The advertising suggests that the new 6W bulb generates as much light as a 40W incandescent light used to. Most of the energy in an incandescent light bulb is converted into infrared radiation that we can't see or it's at the red end of the spectrum where the human eye is not very sensitive. This
is a typical incandescent spectrum and you can see how little of the emissions fall into the visible. All the power outside of the narrow visible band is wasted.
In comparison, a modern LED lamp contains a blue emitter chip and a yellowish phosphor, the spectral contributions of both can be seen here:
Please note that the emissions in this graph only cover the visible waveband, which is not the entire physical truth, of course, the graph is just cutting out the emissions in the deep infrared due to the low temperature heat that the bulb is still emitting. Despite this omissions, the total conversion efficiency of electrical energy to visible light is still much higher than that of the incandescent light.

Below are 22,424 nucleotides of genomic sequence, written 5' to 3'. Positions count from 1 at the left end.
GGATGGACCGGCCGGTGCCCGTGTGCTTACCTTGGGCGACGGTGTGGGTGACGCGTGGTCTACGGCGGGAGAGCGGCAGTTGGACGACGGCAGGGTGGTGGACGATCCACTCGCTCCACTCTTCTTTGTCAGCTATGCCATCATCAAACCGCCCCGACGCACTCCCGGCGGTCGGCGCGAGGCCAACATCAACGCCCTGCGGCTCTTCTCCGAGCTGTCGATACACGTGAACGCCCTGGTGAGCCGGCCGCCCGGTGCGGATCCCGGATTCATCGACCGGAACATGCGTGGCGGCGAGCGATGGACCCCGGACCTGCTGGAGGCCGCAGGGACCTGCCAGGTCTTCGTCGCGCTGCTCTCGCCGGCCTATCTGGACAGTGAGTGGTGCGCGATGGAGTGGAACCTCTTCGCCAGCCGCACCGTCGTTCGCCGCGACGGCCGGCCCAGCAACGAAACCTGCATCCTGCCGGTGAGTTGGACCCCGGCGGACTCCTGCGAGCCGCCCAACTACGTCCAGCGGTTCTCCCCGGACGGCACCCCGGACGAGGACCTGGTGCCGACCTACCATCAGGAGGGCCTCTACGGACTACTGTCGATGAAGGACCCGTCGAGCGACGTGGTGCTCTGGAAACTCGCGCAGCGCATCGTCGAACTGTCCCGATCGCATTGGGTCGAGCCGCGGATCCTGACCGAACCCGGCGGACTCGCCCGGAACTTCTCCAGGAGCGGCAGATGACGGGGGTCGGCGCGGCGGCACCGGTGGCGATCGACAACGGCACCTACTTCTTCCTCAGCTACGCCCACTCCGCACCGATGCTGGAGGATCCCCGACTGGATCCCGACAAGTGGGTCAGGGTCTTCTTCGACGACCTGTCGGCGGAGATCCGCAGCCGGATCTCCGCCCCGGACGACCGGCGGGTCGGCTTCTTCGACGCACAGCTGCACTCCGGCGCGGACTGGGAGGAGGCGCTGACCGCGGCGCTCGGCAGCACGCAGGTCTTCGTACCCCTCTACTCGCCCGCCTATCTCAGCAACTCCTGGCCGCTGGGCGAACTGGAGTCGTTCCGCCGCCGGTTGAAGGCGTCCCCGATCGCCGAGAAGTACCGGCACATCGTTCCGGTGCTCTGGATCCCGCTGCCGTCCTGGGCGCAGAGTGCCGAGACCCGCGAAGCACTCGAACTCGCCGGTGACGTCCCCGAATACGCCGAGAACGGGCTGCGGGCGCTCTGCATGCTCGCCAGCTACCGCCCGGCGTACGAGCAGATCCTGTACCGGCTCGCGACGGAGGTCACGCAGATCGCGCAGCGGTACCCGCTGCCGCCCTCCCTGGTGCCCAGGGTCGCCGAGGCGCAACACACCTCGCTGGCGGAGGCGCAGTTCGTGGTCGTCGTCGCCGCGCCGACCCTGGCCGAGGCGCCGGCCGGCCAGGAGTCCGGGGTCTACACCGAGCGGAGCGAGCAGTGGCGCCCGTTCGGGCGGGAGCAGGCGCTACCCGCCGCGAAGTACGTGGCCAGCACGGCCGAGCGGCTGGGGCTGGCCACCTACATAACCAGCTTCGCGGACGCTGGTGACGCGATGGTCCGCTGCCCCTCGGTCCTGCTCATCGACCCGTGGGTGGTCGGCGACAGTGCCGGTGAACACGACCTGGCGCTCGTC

Having said all of that, some of the practical results with this kind of advertising will be disappointing. For one thing the industry has a bad habit of over-speccing their products (that is also the case for the incandescents!), for another, the radiation patterns of many of these lights are different and they may produce brighter light in one area but then fail to illuminate the entire room. I would expect to put, at least, 50% more "equivalent" lighting power in with the new lights than with incandescents to get similar results. That is still a significant energy savings. If you can trade 9W of LED lights for 40W of incandescents, that's savings of roughly 75%.